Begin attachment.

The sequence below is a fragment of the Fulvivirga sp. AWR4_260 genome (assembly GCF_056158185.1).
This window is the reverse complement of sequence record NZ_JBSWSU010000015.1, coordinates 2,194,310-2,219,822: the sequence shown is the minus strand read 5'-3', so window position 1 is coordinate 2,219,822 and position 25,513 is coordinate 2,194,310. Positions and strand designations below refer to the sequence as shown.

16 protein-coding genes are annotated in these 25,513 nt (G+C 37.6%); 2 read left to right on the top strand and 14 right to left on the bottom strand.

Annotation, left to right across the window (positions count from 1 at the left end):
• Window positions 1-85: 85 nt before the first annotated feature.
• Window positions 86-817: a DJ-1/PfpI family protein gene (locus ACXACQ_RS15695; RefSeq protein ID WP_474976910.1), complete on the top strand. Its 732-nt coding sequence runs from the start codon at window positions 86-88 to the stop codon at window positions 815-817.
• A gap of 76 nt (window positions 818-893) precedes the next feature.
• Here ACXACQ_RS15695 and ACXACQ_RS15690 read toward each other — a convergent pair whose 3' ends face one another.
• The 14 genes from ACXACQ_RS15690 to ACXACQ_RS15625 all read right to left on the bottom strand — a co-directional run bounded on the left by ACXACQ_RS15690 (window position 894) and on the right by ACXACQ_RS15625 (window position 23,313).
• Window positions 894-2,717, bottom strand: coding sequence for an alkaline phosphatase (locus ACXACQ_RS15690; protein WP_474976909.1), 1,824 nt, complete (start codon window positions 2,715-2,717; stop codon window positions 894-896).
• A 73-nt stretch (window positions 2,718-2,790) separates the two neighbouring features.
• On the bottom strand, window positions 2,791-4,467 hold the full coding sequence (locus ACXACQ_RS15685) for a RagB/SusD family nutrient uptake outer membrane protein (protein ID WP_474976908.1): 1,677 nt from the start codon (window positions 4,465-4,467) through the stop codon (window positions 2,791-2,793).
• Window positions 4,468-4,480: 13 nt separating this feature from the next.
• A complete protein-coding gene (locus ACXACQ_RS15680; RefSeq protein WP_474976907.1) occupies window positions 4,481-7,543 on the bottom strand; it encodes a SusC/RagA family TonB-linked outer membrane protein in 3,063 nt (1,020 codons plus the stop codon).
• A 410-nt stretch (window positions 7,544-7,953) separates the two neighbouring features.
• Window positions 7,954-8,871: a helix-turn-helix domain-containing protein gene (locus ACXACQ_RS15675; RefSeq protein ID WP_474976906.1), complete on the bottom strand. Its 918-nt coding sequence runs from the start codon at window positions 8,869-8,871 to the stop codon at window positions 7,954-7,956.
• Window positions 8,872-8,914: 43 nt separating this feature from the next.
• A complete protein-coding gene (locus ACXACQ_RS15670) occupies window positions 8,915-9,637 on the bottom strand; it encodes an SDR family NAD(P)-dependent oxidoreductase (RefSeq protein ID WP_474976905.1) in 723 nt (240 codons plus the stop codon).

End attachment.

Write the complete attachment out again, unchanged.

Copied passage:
The sequence below is a fragment of the Fulvivirga sp. AWR4_260 genome (assembly GCF_056158185.1).
This window is the reverse complement of sequence record NZ_JBSWSU010000015.1, coordinates 2,194,310-2,219,822: the sequence shown is the minus strand read 5'-3', so window position 1 is coordinate 2,219,822 and position 25,513 is coordinate 2,194,310. Positions and strand designations below refer to the sequence as shown.

16 protein-coding genes are annotated in these 25,513 nt (G+C 37.6%); 2 read left to right on the top strand and 14 right to left on the bottom strand.

Annotation, left to right across the window (positions count from 1 at the left end):
• Window positions 1-85: 85 nt before the first annotated feature.
• Window positions 86-817: a DJ-1/PfpI family protein gene (locus ACXACQ_RS15695; RefSeq protein ID WP_474976910.1), complete on the top strand. Its 732-nt coding sequence runs from the start codon at window positions 86-88 to the stop codon at window positions 815-817.
• A gap of 76 nt (window positions 818-893) precedes the next feature.
• Here ACXACQ_RS15695 and ACXACQ_RS15690 read toward each other — a convergent pair whose 3' ends face one another.
• The 14 genes from ACXACQ_RS15690 to ACXACQ_RS15625 all read right to left on the bottom strand — a co-directional run bounded on the left by ACXACQ_RS15690 (window position 894) and on the right by ACXACQ_RS15625 (window position 23,313).
• Window positions 894-2,717, bottom strand: coding sequence for an alkaline phosphatase (locus ACXACQ_RS15690; protein WP_474976909.1), 1,824 nt, complete (start codon window positions 2,715-2,717; stop codon window positions 894-896).
• A 73-nt stretch (window positions 2,718-2,790) separates the two neighbouring features.
• On the bottom strand, window positions 2,791-4,467 hold the full coding sequence (locus ACXACQ_RS15685) for a RagB/SusD family nutrient uptake outer membrane protein (protein ID WP_474976908.1): 1,677 nt from the start codon (window positions 4,465-4,467) through the stop codon (window positions 2,791-2,793).
• Window positions 4,468-4,480: 13 nt separating this feature from the next.
• A complete protein-coding gene (locus ACXACQ_RS15680; RefSeq protein WP_474976907.1) occupies window positions 4,481-7,543 on the bottom strand; it encodes a SusC/RagA family TonB-linked outer membrane protein in 3,063 nt (1,020 codons plus the stop codon).
• A 410-nt stretch (window positions 7,544-7,953) separates the two neighbouring features.
• Window positions 7,954-8,871: a helix-turn-helix domain-containing protein gene (locus ACXACQ_RS15675; RefSeq protein ID WP_474976906.1), complete on the bottom strand. Its 918-nt coding sequence runs from the start codon at window positions 8,869-8,871 to the stop codon at window positions 7,954-7,956.
• Window positions 8,872-8,914: 43 nt separating this feature from the next.
• A complete protein-coding gene (locus ACXACQ_RS15670) occupies window positions 8,915-9,637 on the bottom strand; it encodes an SDR family NAD(P)-dependent oxidoreductase (RefSeq protein ID WP_474976905.1) in 723 nt (240 codons plus the stop codon).